Surprising ruling threatens valuable Northeast blueprint for American Airlines

Surprising ruling threatens valuable Northeast blueprint for American Airlines

American Airlines Group Inc.'s network planners have a lot of work to do after a federal court ruled that the Northeast Alliance between JetBlue Airways Corp. and the carrier must end.

American Airlines (NASDAQ AAL) of Fort Worth and JetBlue (NASDAQ JBLU) in New York operate together thousands of flights out of the three major airports surrounding New York Logan International Airport and Boston Logan International Airport.

The Northeast Alliance will now be abruptly terminated after U.S. district judge Leo Sorokin decided Friday that the partnership had violated federal antitrust law. He ordered that the Northeast Alliance be terminated in 30 days.

Both JetBlue and American spokespeople said that both companies are evaluating the next legal steps. Most likely, this will include an appeal. If the Sorokin injunction is upheld while the appeal process takes place, American Airlines will need to drastically alter its flight schedule as summer travel season approaches.

American and JetBlue created the Northeast Alliance two years ago to better compete with United Airlines and Delta Air Lines. These were the dominant carriers of the region. American and JetBlue claim that the Northeast Alliance allows the carriers to offer more routes and flights together than they can individually. Overall, they claimed that being able compete with United and Delta better in the market is beneficial to the flying public.

The Northeast Alliance launched in February 2020, allowing the carriers to codeshare on specific routes and connect their frequent flyer programmes.

JetBlue considers Boston Logan as its second largest focus city while Delta views it as a hub. JetBlue serves New York with its operations at John F. Kennedy International Airport as well as LaGuardia Airport, and Newark Liberty International Airport. Delta is the largest carrier at JFK and LaGuardia. Newark is the main hub for United Airlines' domestic and international flights.

Cirium, a flight analytics company, has released schedule data that shows American and JetBlue are both at a big disadvantage against United and Delta if the Northeast Alliance is not formed. Cirium data shows that American and JetBlue will fly a total of 62,878 flight this summer between Boston, LaGuardia JFK, and Newark. Delta alone will fly 56,282 flight while United has 43,607 scheduled.

How many flights have been scheduled?

This is a list of the number of flights that each airline has scheduled each month.


United -14.199


United States - 14,625


United States - 14,783

What are the plans of American Airlines and JetBlue for summer travel?

JetBlue and American had announced in December that they would be expanding their alliance to include more routes for this summer. Robert Isom, American's CEO, said earlier this year at an investor conference that he was "not looking at a Plan B."

American's spokesperson did not answer questions regarding the impact of the decision on the summer schedule.

Helane Becker is an analyst with TD Cowen. She wrote in a client note that she didn't expect a decision against the Northeast Alliance.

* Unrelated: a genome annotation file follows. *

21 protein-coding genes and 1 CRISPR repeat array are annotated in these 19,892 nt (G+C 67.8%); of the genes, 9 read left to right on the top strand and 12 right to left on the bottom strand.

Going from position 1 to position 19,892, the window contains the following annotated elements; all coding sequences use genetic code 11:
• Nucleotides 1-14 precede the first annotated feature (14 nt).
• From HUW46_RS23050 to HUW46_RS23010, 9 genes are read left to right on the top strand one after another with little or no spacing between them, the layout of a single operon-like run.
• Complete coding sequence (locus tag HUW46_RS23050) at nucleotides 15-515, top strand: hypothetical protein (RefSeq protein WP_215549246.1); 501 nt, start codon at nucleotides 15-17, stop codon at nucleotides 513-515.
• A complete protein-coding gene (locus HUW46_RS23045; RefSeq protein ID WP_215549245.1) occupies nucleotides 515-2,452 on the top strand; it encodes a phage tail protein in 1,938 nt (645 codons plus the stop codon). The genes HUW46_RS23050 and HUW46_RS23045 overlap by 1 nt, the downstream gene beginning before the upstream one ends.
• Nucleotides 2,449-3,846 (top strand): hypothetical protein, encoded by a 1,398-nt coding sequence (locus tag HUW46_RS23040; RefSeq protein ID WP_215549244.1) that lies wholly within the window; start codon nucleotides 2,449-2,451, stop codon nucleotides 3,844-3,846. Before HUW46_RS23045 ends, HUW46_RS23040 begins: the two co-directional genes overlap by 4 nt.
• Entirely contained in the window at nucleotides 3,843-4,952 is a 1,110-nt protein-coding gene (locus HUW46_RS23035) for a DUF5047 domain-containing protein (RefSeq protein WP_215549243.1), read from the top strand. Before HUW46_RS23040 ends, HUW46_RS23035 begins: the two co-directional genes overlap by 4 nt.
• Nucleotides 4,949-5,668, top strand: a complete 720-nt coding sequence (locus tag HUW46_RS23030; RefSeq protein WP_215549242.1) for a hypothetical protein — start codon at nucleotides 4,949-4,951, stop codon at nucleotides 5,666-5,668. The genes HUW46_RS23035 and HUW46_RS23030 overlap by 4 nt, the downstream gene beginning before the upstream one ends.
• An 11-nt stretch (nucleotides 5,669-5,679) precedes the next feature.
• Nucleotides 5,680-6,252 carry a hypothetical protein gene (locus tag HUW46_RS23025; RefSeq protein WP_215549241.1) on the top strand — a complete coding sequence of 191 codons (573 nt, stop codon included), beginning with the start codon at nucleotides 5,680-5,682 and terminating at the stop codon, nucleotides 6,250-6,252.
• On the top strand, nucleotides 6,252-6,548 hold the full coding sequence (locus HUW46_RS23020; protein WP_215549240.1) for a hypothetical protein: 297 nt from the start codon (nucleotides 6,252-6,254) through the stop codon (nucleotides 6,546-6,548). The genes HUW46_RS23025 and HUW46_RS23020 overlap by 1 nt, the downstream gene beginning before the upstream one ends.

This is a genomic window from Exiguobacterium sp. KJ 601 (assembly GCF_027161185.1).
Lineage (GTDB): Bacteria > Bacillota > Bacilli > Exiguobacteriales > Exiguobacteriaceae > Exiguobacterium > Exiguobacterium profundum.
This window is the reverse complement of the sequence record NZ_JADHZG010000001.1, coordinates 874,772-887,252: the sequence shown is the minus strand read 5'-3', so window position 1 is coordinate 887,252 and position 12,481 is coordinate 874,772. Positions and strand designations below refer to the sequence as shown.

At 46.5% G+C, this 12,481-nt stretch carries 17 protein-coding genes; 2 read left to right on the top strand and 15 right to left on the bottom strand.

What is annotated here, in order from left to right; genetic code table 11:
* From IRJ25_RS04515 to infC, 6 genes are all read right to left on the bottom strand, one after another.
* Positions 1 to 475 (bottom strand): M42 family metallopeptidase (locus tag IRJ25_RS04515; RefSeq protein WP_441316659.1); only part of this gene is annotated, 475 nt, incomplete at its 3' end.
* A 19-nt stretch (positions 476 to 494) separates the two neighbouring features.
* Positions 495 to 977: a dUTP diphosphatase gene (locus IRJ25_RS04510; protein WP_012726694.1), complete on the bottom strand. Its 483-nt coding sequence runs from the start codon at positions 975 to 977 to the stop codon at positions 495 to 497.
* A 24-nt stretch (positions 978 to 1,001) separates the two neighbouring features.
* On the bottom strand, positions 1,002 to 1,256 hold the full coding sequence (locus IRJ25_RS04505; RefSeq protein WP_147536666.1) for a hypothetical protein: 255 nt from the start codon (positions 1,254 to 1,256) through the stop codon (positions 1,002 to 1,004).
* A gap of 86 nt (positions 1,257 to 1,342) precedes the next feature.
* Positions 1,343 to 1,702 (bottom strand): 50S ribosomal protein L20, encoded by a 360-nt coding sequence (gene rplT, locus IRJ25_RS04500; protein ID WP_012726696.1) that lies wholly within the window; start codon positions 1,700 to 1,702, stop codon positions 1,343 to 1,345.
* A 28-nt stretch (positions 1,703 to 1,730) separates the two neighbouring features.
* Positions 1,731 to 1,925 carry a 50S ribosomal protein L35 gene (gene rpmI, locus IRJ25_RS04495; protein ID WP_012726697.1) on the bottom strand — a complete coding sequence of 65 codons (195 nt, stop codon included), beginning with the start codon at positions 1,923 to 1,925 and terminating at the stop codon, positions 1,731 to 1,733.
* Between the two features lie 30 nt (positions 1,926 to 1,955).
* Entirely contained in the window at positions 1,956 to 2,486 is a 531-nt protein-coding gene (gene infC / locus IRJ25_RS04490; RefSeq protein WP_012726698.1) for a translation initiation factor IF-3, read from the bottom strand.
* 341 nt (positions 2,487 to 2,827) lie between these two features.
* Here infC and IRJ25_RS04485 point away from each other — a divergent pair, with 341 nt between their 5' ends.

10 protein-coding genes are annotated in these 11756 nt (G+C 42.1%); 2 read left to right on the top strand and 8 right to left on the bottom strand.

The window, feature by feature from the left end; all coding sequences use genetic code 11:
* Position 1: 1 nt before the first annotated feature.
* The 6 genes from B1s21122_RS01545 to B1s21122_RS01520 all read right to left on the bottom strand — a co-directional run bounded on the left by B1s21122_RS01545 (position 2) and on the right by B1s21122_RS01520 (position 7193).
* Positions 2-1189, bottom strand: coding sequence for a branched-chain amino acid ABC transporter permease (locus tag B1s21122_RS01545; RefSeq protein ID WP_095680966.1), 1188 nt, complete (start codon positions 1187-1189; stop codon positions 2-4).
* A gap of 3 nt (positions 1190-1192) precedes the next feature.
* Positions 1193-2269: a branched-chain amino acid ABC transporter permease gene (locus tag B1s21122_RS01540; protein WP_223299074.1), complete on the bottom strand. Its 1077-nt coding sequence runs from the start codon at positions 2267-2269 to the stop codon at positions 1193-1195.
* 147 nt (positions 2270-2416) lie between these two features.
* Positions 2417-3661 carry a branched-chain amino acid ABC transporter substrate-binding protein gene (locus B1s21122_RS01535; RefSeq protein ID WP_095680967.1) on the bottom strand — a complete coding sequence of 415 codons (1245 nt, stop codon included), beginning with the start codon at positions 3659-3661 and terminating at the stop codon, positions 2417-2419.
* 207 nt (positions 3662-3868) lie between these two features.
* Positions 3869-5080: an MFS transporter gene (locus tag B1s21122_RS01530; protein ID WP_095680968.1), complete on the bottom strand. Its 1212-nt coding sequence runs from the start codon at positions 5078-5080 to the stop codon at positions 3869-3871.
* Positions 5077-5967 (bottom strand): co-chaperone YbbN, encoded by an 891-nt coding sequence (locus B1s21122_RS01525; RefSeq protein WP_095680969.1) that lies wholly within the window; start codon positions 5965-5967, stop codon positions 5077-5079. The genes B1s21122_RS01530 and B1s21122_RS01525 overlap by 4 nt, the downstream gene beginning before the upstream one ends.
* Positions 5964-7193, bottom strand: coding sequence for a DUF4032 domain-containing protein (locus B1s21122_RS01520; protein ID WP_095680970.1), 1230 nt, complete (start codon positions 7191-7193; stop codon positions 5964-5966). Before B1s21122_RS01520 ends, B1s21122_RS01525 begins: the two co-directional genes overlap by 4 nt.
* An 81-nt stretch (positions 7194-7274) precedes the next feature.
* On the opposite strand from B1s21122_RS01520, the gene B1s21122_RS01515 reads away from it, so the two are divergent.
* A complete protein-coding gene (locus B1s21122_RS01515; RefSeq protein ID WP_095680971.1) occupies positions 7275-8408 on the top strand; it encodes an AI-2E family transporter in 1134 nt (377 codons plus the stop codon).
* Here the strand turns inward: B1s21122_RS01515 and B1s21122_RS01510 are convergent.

Becker wrote: "This was somewhat of a shock, as we thought that the judge's ruling would be in favor of the airlines, given the more than two-year data.

Delta and United will benefit from the dissolution of American and JetBlue's alliance, she said. Becker said that she also believes the ruling will have negative consequences for JetBlue's merger with Spirit which the Department of Justice is also suing to stop.

Raymond James analyst Savanthi Syth stated that the ruling had a "very adverse impact" on American, because the Northeast Alliance allowed it to reallocate its capacity away from marginal and unprofitable routes whilst still maintaining a solid presence in the area.

Syth, in a client note, wrote that "while American will likely recover its slots leased by JetBlue," it would now be forced to rebuild JFK at LaGuardia with a likely lower profit margin given its reliance upon regional jets as well as the lack of JetBlue feed.

What is the impact on pilots?

Dennis Tajer, a spokesman of the Allied Pilots Association said that the union also had doubts about Northeast Alliance and its benefits to pilots.

Tajer replied, "We don't need to debate this anymore." You can either sit at the table and weep or get back to your work and compete.

Tajer said that American's network planners face a difficult task, but he is not concerned about the impact of the ruling on flight schedules and American's reliability during the summer.

Tajer stated that "[the alliance] is not an operational agreement, but a business one."

Tajer, however, said that he hopes that the court's ruling will force American Airlines to "focus more on planes and less on plastic" referring to the credit card sales. American Airlines executives have cited the revenue generated by the NEA partnership as a major benefit.

Tajer stated that the decision against Northeast Alliance "makes [it] even more important for American to have all cylinders fired on what aircraft it can actually fly."

The APA announced on Friday that its negotiating committee had reached "an agreement in principle" with American Airlines regarding a labor contract. Tajer said that if the agreement is finalized, it will allow American to clear a backlog of training so they can get planes and pilots into the air.